At Good Things Foundation, we work with thousands of hyperlocal community organisations, and our work shows the power of local – in valuing ownership by local community players, working across all sectors, using co-design to find solutions that meet needs, and delivering blended solutions (with both fabulous human beings + use digital tools for the heavy lifting, scaling, measurement, and quality).
This is “networked hyper local” – both bottom up and top-down models and action; being both in the heart of communities and here in Westminster.
Good work will depend on strong local communities – and we must reverse the current decline, we must believe in the power of local.
3. Fix the demand side (as well as supply side).
The recent Social Mobility Commission Report told us that 49% of the poorest adults have received no workplace training since leaving school, compared to 20% of the richest adults. This means those on low pay, or with a lower basic level of skills, are often trapped in low paying jobs, without the opportunity to upskill, and are being excluded from new opportunities. We can’t just fix the supply side and assume the ‘lifelong learner’ side will fix itself.
The people who really need good work, are also the same people who need lifelong learning. These are not the people who demand it, nor those who turn up when it’s provided.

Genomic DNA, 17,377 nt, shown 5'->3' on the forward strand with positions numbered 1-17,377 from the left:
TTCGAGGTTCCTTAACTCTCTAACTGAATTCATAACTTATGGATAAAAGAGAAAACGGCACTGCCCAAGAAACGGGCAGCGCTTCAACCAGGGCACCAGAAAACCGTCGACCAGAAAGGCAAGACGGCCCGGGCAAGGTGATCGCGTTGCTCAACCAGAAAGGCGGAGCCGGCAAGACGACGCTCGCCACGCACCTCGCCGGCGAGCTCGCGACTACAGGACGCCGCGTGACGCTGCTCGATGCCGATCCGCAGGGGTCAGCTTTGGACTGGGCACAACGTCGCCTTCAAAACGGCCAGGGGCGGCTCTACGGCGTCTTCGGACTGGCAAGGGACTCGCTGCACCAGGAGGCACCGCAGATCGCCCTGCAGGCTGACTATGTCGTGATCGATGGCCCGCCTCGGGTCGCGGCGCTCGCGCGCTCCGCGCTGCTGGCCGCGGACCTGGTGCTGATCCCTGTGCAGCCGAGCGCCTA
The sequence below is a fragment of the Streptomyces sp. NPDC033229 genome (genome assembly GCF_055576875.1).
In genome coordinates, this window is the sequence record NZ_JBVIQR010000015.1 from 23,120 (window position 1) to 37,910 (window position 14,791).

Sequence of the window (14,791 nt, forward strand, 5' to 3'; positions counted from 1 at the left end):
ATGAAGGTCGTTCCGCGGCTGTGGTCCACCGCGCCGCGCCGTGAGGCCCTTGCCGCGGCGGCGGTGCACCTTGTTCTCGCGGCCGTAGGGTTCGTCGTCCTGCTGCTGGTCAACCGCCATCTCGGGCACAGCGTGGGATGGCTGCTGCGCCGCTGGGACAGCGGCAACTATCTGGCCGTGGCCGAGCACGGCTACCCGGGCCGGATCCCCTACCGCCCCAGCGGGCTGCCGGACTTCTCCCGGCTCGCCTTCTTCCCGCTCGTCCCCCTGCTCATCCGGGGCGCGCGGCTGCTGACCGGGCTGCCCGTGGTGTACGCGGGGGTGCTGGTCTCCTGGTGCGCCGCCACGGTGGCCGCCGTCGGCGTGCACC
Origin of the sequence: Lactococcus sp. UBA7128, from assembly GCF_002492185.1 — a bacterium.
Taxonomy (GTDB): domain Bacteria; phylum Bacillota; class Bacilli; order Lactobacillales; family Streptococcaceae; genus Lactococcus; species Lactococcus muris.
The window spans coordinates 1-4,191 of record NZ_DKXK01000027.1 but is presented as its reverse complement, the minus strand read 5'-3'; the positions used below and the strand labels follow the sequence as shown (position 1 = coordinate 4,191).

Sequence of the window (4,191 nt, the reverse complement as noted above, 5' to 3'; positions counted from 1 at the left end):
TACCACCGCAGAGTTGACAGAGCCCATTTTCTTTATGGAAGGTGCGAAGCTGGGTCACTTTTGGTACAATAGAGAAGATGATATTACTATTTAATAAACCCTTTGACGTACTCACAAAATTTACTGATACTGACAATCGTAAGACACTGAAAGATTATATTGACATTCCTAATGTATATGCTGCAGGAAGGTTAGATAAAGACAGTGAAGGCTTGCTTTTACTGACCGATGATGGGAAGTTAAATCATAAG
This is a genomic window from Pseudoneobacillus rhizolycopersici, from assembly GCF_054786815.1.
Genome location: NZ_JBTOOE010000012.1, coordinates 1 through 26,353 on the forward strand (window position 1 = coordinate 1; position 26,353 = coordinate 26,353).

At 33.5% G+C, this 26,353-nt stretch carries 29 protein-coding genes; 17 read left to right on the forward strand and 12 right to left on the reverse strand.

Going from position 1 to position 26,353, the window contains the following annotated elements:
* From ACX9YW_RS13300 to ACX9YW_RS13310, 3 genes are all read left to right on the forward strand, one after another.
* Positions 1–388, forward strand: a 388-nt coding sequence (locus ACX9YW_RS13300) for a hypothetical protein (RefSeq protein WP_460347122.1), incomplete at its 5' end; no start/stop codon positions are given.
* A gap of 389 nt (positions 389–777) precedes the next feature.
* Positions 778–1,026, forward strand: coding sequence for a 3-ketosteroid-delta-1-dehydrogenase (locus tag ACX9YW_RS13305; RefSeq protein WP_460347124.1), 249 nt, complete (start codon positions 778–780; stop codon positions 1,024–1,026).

The people I meet in our local community partners’ centres too often lack hope. They feel that they have been failed for decades, we’ve got to help him to believe that there is a better future – aspiration is important. We need to face up to the fact that many people have low learning confidence meaning they won’t just spontaneously look for learning opportunities. We need to focus not just on skillset but on mindset too.
Persistent inequality in learning cannot be fixed with just more “courses” by the same providers. We need to be innovative in the pathways we’re offering. We need to ensure we’re enabling and empowering so that people have the confidence, self efficacy, adaptability and a joy of learning so they can be resilient to all that they want to achieve in their working lives is possible.
We must make lifelong learning that is truly for everyone. We must work hard to reach the people least likely to engage. We need to motivate and inspire people to feel hope, to believe in themselves, to see the pathways for them to learning new skills, and to better participation in the decisions that affect them.
Carolyn didn’t just lack the skills she needed to apply for work online, she needed someone to believe in her, to understand the range of barriers she faced, to give her an opportunity to fix her finances and volunteer as well as learn basic digital skills. The support she got didn’t just give her a leg up to find work, but it made her a happier, healthier and better off human being, who is more connected to her community.
Warm words and a big vision is not enough – we need action and practical steps. We can use digital inclusion to help provide pathways, to reduce inequalities, and to shape a better future of work and make sure that everyone has access to good work and good lives.